The book’s contents can be divided into three related themes. First, throughout the book, Walker characterises the so-called Russian soul. In other words, he writes about the intrinsic nature of Russians and Russia—what is good to know about the Russian way of thinking if you wish to understand what goes on in the country. He proceeds to expertly link this to politics, describing how the Russian leadership, and the president in particular, make political decisions and the ideological foundation of these. Here, Walker succeeds in analysing and describing one phenomenon better than any other analyst: that people tend to say that Russia cannot be reduced to Vladimir Putin. The president’s imperialist policy is said to be one thing, and the average Russian citizen another. My experience shows that this is unfortunately not the case. Regardless of Vladimir Putin’s ratings by various yardsticks, his person is at the centre of Russia: he is able to bring together people of different nationalities and political views and socio-economic backgrounds, ultimately making them fall into step.
Another central theme is the demonstration of Russia’s versatility. Just as certain things join nearly all of the people living all across the Russian Federation, the differences between the regions and various people living in the same place are also significant and full of meaning. This is a stumbling block for many authors who write about Russia: it is difficult to portray Russia in a way that makes the reader understand both the unity and the eclectic factionalism that exist side-by-side. If we look at the books published recently, only Peter Pomerantsev has managed to do this well.
The third theme is linked to Ukraine and the events that have unfolded there since 2014—Crimea, the self-appointed people’s republics in the Donbas, confusion and post-revolutionary euphoria.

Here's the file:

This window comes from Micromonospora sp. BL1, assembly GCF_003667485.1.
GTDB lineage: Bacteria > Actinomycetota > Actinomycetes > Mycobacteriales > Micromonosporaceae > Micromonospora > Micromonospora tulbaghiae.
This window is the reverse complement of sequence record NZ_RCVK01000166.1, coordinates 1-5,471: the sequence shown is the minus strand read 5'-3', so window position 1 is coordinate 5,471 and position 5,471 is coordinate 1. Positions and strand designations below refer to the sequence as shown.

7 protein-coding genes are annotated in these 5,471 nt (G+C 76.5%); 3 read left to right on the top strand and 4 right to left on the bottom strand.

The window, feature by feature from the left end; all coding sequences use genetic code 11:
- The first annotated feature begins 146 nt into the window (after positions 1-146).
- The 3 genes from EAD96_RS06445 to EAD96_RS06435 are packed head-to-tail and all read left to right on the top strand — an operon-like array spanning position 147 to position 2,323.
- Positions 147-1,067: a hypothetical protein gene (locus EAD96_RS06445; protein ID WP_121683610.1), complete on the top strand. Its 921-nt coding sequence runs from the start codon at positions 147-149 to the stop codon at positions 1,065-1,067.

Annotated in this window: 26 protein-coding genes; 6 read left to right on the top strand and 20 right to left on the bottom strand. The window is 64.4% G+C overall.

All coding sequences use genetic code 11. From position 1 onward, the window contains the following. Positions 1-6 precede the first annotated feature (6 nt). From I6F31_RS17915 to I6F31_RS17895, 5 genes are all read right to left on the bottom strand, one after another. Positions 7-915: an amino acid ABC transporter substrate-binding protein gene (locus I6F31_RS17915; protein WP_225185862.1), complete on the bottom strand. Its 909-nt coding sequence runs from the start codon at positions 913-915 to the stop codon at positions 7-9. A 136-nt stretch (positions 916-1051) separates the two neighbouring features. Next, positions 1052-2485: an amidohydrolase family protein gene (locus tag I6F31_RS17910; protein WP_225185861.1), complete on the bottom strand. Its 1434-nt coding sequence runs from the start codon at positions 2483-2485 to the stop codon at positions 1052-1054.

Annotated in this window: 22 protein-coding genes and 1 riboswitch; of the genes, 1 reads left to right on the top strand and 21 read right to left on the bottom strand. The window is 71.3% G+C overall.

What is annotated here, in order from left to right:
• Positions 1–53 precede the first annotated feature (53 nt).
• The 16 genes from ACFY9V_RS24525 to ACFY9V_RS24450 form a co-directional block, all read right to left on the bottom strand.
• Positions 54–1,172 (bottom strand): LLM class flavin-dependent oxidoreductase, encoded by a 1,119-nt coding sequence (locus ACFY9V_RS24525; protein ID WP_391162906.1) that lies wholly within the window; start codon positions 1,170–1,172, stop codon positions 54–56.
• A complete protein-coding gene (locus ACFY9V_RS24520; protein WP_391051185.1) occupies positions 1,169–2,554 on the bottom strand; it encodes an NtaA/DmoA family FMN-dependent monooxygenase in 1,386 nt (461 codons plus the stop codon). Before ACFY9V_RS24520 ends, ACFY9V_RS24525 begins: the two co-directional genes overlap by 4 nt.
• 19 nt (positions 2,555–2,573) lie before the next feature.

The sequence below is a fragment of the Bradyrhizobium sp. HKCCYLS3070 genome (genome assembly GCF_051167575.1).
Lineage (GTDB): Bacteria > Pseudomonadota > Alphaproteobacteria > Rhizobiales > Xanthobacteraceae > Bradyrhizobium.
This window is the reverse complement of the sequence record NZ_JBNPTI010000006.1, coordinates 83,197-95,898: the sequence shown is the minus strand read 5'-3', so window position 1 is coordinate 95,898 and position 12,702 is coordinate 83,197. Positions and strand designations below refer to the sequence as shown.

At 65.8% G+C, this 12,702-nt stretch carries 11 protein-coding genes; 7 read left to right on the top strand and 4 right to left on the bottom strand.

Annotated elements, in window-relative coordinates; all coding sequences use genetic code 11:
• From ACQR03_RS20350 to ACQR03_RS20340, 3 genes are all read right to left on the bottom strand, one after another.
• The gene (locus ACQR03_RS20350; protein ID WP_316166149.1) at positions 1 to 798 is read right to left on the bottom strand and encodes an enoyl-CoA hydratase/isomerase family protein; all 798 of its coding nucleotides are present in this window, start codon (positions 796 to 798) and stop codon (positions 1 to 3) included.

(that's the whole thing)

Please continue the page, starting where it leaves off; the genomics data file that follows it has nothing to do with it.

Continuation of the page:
Walker’s overview of the “holy war”, i.e. the cult of the Great Patriotic War in Russia, is perhaps the most important of the first set of topics. The scale, size and importance of this is difficult to understand for us Westerners. Walter’s descriptions of Magadan and how Russia has forgotten its Gulag past are also a must-read. It is true, and the author attempts to explain it.
The book’s subtitle is Putin’s New Russia and the Ghosts of the Past. The author paints an expressive picture of the general mood in Russia and how Putin’s policy is determined by the past. Both Russia’s perceived historical greatness and magnificence and its imagined humiliations and losses are indicators that define today’s Russia and its actions. This intertwining of past and present in daily life can only be understood by someone who has lived in Russia for years, travelled far and wide there and lived through all of those quiet but constant changes, witnessing how Stalinist Young Pioneer songs began to be played in Moscow’s metro stations, how advertisements began to use increasingly Soviet aesthetics and how television began showing nostalgic programmes, in which more and more people praise the magnificence of the Soviet Union with tears in their eyes—and how this became the new norm and even permeated the minds of the young. All of this forms the backdrop that has contributed to the writing of this book—a perfect guide for the majority of us who do not have the opportunity to experience Russia at first hand.
This article was published in ICDS Diplomaatia magazine.